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Title: SU-F-T-203: High Dose Definitive Proton Therapy with Integrated Boost to Hypoxic Subvolumes Determined by [18F]-Fluoromisonidazole (FMISO) PET/CT for Patients with Recurrent Chordomas Using Intensity Modulated Proton Therapy (IMPT)

Abstract

Purpose: Recurrent chordomas are difficult to control locally. This dosimetric study investigates the feasibility of dose escalation to hypoxic regions, visualized on FMISO-PET, while respecting the dose constraints to the neighboring normal tissues/organs. We propose to deliver a higher dose to the areas of hypoxia (84.5Gy) using IMPT with the goal of improving local control. Methods: We currently have four patients with hypoxic subvolumes (HSV) greater than 10cc from the FMISO-PET image. The HSV was delineated based on the standardized uptake values of greater than 1.4 times of the muscle mean. Gross tumor volume (GTV) was delineated using planning CT with the assistance of MRI fusion. The dose scheme is 50.4Gy RBE to CTV in 1.8Gy fractions, followed by an integrated boost of 27.0Gy RBE to GTV in 1.8Gy fractions and 34.5Gy RBE to HSV in 2.3Gy fractions. IMPT integrated boost plans were optimized with multi-criteria optimization (MCO). Posterior-anterior beam angles were used for these plans. We also propose using two posterior oblique fields to boost HSV to spare the skin folding. A medium spot size with 8mm to 15 mm (σ) in air at isocenter with energies from 220 MeV down to 90 MeV was used. Aperture was usedmore » for the medium spot size. A small spot size of 2.5 mm to 4.5 mm (σ) in air at isocenter with energies from 240 MeV down to 70 MeV was also proposed. Target coverage and dose to OARs were evaluated. Results: For the sacral chordoma patient that has been planned, the target homogeneity index is 3.2% for HSV, 55.9% for CTV and 11.9% for GTV. The max dose is 77GyRBE to rectum, 86.2GyRBE to sacral nerves and 73.9GyRBE to cauda equina. Conclusion: IMPT with integrated high dose boost to HSV determined from FMISO PET image is feasible. OAR dose constraints were met.« less

Authors:
; ; ; ;  [1]
  1. Massachusetts General Hospital and Harvard Medical School, Department of Radiation Oncology, Boston, MA (United States)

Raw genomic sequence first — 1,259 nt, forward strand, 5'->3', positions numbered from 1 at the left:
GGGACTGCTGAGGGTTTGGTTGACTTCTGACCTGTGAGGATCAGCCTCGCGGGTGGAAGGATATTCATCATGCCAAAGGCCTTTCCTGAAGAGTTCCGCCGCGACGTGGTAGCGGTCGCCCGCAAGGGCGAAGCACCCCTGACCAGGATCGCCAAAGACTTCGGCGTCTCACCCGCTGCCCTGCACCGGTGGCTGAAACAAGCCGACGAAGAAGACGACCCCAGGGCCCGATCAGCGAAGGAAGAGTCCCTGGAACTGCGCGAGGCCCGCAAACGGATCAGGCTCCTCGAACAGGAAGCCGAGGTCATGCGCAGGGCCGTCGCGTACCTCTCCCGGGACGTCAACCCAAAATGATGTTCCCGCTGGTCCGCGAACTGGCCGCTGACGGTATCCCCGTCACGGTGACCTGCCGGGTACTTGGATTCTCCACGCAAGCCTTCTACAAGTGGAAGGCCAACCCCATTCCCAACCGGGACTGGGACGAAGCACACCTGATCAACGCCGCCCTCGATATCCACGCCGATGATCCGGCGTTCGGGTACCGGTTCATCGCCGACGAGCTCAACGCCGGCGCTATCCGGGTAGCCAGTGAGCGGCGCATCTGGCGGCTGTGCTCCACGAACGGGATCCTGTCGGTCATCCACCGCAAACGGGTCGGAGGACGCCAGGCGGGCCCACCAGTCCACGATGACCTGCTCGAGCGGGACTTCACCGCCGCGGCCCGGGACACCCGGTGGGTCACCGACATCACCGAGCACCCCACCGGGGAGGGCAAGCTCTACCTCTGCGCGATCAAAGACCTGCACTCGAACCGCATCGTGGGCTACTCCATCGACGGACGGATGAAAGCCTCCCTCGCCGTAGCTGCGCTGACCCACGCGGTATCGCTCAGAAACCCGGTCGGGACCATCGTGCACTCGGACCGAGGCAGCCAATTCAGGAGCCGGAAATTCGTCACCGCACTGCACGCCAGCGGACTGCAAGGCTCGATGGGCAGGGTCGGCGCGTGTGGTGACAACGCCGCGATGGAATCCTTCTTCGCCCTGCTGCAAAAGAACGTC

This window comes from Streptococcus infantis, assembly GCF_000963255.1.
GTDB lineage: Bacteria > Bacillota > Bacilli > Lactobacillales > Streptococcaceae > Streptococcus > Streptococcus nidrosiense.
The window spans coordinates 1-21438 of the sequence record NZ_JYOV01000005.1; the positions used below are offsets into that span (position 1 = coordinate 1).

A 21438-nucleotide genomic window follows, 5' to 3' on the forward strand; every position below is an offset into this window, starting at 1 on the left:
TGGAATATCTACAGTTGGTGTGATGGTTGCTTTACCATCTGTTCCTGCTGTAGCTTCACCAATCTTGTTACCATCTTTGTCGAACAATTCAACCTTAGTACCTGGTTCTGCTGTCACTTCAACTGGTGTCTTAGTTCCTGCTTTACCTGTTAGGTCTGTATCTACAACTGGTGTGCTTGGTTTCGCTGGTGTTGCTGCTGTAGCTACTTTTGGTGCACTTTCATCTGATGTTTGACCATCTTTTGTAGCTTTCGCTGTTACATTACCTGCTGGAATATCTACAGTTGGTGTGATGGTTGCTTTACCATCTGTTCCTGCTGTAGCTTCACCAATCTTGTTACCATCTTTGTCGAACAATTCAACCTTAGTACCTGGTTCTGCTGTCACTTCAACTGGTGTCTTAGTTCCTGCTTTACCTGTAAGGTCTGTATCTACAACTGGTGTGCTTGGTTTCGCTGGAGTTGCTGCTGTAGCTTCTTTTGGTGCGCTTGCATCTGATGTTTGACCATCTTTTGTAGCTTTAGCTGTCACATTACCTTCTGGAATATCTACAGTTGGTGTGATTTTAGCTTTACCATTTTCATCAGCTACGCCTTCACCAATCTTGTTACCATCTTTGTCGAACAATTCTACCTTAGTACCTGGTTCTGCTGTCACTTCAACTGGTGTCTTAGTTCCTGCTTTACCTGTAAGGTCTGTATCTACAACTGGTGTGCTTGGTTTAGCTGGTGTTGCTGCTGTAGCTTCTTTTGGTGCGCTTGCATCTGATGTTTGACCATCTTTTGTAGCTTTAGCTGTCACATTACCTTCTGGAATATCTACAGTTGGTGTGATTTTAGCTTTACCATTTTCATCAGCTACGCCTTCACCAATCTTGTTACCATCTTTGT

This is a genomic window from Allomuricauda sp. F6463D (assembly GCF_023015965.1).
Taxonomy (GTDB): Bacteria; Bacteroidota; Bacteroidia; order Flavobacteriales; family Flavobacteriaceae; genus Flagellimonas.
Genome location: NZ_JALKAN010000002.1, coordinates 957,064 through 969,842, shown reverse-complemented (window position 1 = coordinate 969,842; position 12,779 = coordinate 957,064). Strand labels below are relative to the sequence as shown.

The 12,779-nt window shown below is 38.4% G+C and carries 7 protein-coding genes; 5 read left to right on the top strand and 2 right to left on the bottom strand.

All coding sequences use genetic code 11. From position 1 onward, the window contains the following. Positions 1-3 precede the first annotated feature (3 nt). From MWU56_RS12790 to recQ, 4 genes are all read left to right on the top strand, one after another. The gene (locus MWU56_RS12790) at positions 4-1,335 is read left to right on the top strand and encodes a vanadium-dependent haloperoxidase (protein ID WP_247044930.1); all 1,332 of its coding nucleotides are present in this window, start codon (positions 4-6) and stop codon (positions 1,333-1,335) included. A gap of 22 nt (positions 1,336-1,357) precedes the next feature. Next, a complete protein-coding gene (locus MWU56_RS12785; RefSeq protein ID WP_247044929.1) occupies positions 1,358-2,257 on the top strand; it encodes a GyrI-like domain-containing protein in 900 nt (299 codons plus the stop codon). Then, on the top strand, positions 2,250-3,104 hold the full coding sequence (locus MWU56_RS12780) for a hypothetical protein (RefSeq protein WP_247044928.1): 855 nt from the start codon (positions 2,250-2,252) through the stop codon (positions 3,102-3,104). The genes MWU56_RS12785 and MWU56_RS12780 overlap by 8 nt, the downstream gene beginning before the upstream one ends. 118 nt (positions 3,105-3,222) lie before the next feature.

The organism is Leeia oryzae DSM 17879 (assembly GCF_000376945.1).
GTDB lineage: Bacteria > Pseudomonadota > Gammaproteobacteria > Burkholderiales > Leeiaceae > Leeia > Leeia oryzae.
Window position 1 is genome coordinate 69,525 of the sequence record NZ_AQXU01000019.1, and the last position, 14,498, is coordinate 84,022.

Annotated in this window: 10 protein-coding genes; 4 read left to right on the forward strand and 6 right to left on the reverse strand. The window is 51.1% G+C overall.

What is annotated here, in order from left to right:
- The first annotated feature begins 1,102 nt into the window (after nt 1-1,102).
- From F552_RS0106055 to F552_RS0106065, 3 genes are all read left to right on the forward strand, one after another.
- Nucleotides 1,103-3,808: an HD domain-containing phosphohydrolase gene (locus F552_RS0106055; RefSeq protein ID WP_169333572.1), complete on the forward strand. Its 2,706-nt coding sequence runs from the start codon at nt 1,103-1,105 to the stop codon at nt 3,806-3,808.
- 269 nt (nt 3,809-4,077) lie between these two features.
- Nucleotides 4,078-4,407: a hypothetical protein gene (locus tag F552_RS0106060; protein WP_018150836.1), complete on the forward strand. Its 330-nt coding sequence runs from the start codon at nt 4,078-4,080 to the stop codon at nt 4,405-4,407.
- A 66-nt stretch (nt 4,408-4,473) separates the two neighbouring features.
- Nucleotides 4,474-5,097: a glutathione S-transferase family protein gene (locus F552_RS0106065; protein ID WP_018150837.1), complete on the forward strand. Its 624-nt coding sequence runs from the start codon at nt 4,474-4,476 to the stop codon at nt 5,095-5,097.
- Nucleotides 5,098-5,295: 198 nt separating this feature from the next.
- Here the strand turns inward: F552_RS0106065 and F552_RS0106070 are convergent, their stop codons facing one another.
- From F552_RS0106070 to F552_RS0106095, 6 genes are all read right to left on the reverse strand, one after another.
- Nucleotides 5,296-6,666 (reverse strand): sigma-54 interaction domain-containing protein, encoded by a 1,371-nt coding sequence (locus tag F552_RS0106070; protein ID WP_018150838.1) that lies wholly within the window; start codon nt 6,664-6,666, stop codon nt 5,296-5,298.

Publication Date:
OSTI Identifier:
22648820
Resource Type:
Journal Article
Resource Relation:
Journal Name: Medical Physics; Journal Volume: 43; Journal Issue: 6; Other Information: (c) 2016 American Association of Physicists in Medicine; Country of input: International Atomic Energy Agency (IAEA)
Country of Publication:
United States
Language:
English
Subject:
60 APPLIED LIFE SCIENCES; 61 RADIATION PROTECTION AND DOSIMETRY; AZOLES; FLUORINE 18; MEV RANGE 100-1000; MEV RANGE 10-100; NMR IMAGING; PATIENTS; PLANNING; POSITRON COMPUTED TOMOGRAPHY; PROTON BEAMS; RADIATION DOSES; RADIOTHERAPY; RBE

Citation Formats

Yan, S, Broussard, G, De, K, Bernstein, Amorim, and Wang, Y. SU-F-T-203: High Dose Definitive Proton Therapy with Integrated Boost to Hypoxic Subvolumes Determined by [18F]-Fluoromisonidazole (FMISO) PET/CT for Patients with Recurrent Chordomas Using Intensity Modulated Proton Therapy (IMPT). United States: N. p., 2016. Web. doi:10.1118/1.4956340.
Yan, S, Broussard, G, De, K, Bernstein, Amorim, & Wang, Y. SU-F-T-203: High Dose Definitive Proton Therapy with Integrated Boost to Hypoxic Subvolumes Determined by [18F]-Fluoromisonidazole (FMISO) PET/CT for Patients with Recurrent Chordomas Using Intensity Modulated Proton Therapy (IMPT). United States. doi:10.1118/1.4956340.
Yan, S, Broussard, G, De, K, Bernstein, Amorim, and Wang, Y. 2016. "SU-F-T-203: High Dose Definitive Proton Therapy with Integrated Boost to Hypoxic Subvolumes Determined by [18F]-Fluoromisonidazole (FMISO) PET/CT for Patients with Recurrent Chordomas Using Intensity Modulated Proton Therapy (IMPT)". United States. doi:10.1118/1.4956340.
@article{osti_22648820,
title = {SU-F-T-203: High Dose Definitive Proton Therapy with Integrated Boost to Hypoxic Subvolumes Determined by [18F]-Fluoromisonidazole (FMISO) PET/CT for Patients with Recurrent Chordomas Using Intensity Modulated Proton Therapy (IMPT)},
author = {Yan, S and Broussard, G and De, K and Bernstein, Amorim and Wang, Y},
abstractNote = {Purpose: Recurrent chordomas are difficult to control locally. This dosimetric study investigates the feasibility of dose escalation to hypoxic regions, visualized on FMISO-PET, while respecting the dose constraints to the neighboring normal tissues/organs. We propose to deliver a higher dose to the areas of hypoxia (84.5Gy) using IMPT with the goal of improving local control. Methods: We currently have four patients with hypoxic subvolumes (HSV) greater than 10cc from the FMISO-PET image. The HSV was delineated based on the standardized uptake values of greater than 1.4 times of the muscle mean. Gross tumor volume (GTV) was delineated using planning CT with the assistance of MRI fusion. The dose scheme is 50.4Gy RBE to CTV in 1.8Gy fractions, followed by an integrated boost of 27.0Gy RBE to GTV in 1.8Gy fractions and 34.5Gy RBE to HSV in 2.3Gy fractions. IMPT integrated boost plans were optimized with multi-criteria optimization (MCO). Posterior-anterior beam angles were used for these plans. We also propose using two posterior oblique fields to boost HSV to spare the skin folding. A medium spot size with 8mm to 15 mm (σ) in air at isocenter with energies from 220 MeV down to 90 MeV was used. Aperture was used for the medium spot size. A small spot size of 2.5 mm to 4.5 mm (σ) in air at isocenter with energies from 240 MeV down to 70 MeV was also proposed. Target coverage and dose to OARs were evaluated. Results: For the sacral chordoma patient that has been planned, the target homogeneity index is 3.2% for HSV, 55.9% for CTV and 11.9% for GTV. The max dose is 77GyRBE to rectum, 86.2GyRBE to sacral nerves and 73.9GyRBE to cauda equina. Conclusion: IMPT with integrated high dose boost to HSV determined from FMISO PET image is feasible. OAR dose constraints were met.},